First, a little bit of background on the Professional Training Institute!
The Professional Training Institute (PTI) is an advanced actor training program for students in 9-12 grade. The class of 2021/22 consists of 15 students from 10 different high schools including: Gabriela Bastardo (Golda Meir HS), Alexa Crump (Milwaukee HS of the Arts), Jonathan Edwards (Rufus King HS), Terynn Erby-Walker (Golda Meir HS), Ana Gutierrez (Ronald Reagan HS), Liam Jeninga (Delavan-Darien HS), Michael Loomans (Slinger HS), Kyra Mathias (Kettle Moraine School for Art and Performance), Molly McVey (Nicolet HS),
Yexuanj Rivera Melendez (Milwaukee HS of the Arts), Costello Mylott (Rufus King HS), Angel Rivera (Pius XI HS), Magdalyn Rowley-Lange (Ronald Reagan HS), Alexandria Woods (Rufus King HS), and Isabel Young (Walden III HS).
Just like last year, I went into this not knowing what to expect, and getting totally blown away by the experience. The Compass is a play as challenging as many of the others that the Rep has presented in the Stiemke Theater and the young people performed beyond what I expected of them. Just completely enthralling.
Now let’s get into the play a bit and then the performance. The Compass is billed as an interactive play…and as the Rep disclaims on their site, that doesn’t mean you will be hauled on stage to participate. But instead, in turn, the actors selected audience members as they entered the Stiemke and seated them in their designated area….and the group became their jurors and the area their jury box. So the audience is not acting, but not off the hook!
And the play’s content…a tech company has developed an app called The Compass. And after it gains access to your social media and you complete a profile questionnaire, it will make ‘decisions’ for you based on ‘your experience’ as recorded in the app, if you ask a question starting with “would i…’! And not unlike other contemporary apps, the young woman who is the main character relies heavily on The Compass to make her way through life. So as we move through the play, the questions multiply and the answers are always acted upon…and the big question that eventually gets asked after a major upheaval…is…how much responsibility does a person have for his/her actions if they are relying on this app?
So this is a very timely play. How much influence do we feel from social media or technology. And with the continued growth and development of artificial intelligence, is it inevitable that a real life app like The Compass will come to market? From the context in the play, it would seem that The Compass may be the apex of peer pressure.
So how does this play out in the play? Well we meet the characters in a rather random way it would seem. In little groups or clusters in vignettes and the time line is fluid, meaning one scene may be contemporary with the next one two years ago and the next a year from now. It is very effective story telling and the audience is kept up to date with the calendar date and relationship to the action being projected on the stage wall as the scenes change.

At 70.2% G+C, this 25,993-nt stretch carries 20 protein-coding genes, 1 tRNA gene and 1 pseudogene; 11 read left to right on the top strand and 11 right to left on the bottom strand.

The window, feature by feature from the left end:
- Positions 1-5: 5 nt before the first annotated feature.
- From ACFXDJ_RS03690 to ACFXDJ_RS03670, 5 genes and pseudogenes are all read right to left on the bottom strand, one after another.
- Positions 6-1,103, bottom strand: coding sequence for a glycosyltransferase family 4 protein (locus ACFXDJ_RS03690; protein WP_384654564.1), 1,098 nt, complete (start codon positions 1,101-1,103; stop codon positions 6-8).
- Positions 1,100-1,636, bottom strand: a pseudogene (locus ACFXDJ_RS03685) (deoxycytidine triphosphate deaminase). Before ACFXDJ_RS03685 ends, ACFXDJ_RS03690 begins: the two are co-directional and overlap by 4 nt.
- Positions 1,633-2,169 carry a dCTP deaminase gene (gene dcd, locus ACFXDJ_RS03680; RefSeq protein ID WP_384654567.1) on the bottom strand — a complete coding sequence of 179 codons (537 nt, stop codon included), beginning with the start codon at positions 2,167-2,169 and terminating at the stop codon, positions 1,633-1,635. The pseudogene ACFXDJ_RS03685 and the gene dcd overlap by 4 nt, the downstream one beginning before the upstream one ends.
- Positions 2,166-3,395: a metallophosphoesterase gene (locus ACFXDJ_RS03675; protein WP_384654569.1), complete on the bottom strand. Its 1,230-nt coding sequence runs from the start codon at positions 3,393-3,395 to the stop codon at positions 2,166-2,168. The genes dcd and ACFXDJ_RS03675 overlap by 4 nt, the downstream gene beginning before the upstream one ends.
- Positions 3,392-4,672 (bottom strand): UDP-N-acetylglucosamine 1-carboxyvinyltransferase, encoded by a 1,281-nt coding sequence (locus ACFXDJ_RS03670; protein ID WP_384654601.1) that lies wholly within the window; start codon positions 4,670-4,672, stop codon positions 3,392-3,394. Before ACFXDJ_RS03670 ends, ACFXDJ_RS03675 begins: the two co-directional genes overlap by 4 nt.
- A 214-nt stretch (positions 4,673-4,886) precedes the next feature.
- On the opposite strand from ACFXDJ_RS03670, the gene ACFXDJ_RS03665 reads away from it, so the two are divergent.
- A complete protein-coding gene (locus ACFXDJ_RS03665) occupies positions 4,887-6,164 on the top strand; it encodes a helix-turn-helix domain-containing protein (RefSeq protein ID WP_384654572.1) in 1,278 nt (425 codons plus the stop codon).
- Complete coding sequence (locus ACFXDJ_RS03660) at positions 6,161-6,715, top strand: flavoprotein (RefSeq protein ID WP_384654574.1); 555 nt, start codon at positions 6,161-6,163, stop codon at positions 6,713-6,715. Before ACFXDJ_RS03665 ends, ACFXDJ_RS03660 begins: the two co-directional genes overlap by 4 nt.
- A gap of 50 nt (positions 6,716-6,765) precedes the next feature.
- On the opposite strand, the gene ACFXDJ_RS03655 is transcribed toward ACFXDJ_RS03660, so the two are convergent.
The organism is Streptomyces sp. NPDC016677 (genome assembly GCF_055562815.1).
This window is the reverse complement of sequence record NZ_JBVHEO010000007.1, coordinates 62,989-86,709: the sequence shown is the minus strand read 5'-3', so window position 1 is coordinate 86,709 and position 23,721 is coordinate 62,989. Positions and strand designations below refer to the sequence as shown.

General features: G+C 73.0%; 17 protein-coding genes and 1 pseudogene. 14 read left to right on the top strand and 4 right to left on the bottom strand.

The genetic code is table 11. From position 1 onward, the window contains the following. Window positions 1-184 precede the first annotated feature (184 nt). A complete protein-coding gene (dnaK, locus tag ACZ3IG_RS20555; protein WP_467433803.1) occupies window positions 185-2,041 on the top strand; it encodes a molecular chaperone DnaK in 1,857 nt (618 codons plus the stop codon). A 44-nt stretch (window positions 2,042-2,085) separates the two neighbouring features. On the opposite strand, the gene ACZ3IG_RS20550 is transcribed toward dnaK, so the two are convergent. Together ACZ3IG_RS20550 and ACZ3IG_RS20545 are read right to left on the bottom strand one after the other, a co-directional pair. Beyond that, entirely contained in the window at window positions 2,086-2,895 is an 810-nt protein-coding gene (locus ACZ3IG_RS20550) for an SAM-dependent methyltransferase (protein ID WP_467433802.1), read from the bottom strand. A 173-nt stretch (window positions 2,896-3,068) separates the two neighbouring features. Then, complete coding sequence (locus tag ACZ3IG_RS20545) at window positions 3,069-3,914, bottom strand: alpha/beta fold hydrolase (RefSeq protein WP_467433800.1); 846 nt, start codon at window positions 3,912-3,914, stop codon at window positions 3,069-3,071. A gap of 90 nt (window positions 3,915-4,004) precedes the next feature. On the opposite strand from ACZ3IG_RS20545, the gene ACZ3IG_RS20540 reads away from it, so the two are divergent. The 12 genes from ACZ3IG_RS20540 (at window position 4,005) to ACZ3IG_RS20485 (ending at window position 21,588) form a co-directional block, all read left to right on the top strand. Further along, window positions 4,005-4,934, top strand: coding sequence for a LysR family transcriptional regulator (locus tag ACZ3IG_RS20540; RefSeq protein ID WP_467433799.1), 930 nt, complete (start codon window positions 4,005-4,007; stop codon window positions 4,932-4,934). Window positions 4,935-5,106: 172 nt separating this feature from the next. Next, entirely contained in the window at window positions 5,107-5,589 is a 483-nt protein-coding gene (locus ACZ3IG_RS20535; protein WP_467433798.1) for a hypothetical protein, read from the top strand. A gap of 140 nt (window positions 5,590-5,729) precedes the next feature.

So the audience is kept a little off balance as we learn different facts in or out of order…and the reason that makes a difference…is the interactive nature of the play. At different points in the action…the action stops…and the actors visit their respective juries and ask a number of pointed questions that we discuss and the actor takes away a consensus or some pertinent quotes. These are worked into the play at different points and presented by the actors from the stage. And an interesting side note is the audience jury’s thoughts and ideas are also fluid and subject to change as new facts come into evidence as the timelines start to converge.
And the final focal point of the play is a trial, where Marjan (played by Terynn Erby-Walker) is on trial for a very serious transgression on her part…and the culpability for the event is the argument in the case. The prosecution of course puts the full responsibility on Marjan while the defense poses her as the victim of the technology that she has come to rely on to make decisions. It becomes a sticky mess…and far more complicated that it seems in my brief description here. But Michael Rohd provides us with seemingly valid reasons for both positions plus enough other data points to add additional doubt or conflict. At the end each audience juror has to vote guilty or not guilty and I’ll admit to changing my mind during the performance. And the final count at the Sunday matinee was 56 guilty and 55 not. I heard someone in the audience who had attended an earlier performance say that time it was 57 not guilty to 30 guilty.
Stand outs here start with Terynn Erby-Walker who is front and center much of the play. And although the character relies heavily on The Compass, Terynn also provides us with insight to a very thoughtful and involved high school student who takes on the adult world in a determined way…and is largely discounted. I also enjoyed Alexandria Woods as the prosecutor…very effective presence as someone who knows how to do what they need to do. Her opponent Jonathan Edwards as the defense attorney countered the prosecutor’s positions effectively and he too had the presence of a skilled and determined lawyer. And Gabriela Bastardo as Chaz, Marjan’s BFF who also uses The Compass but plays a more carefree character overall, unlike Marjan who often weighs her action. So Chaz is more of a just do it personality and unfortunately that mindset sets in motion the events leading to Marjan’s downfall.
Despite the amazing 2021/22 Milwaukee Repertory season that we just experienced, I think the PTI presentation of The Compass was the most rewarding theater I have seen this year.
and the rest of the creative team: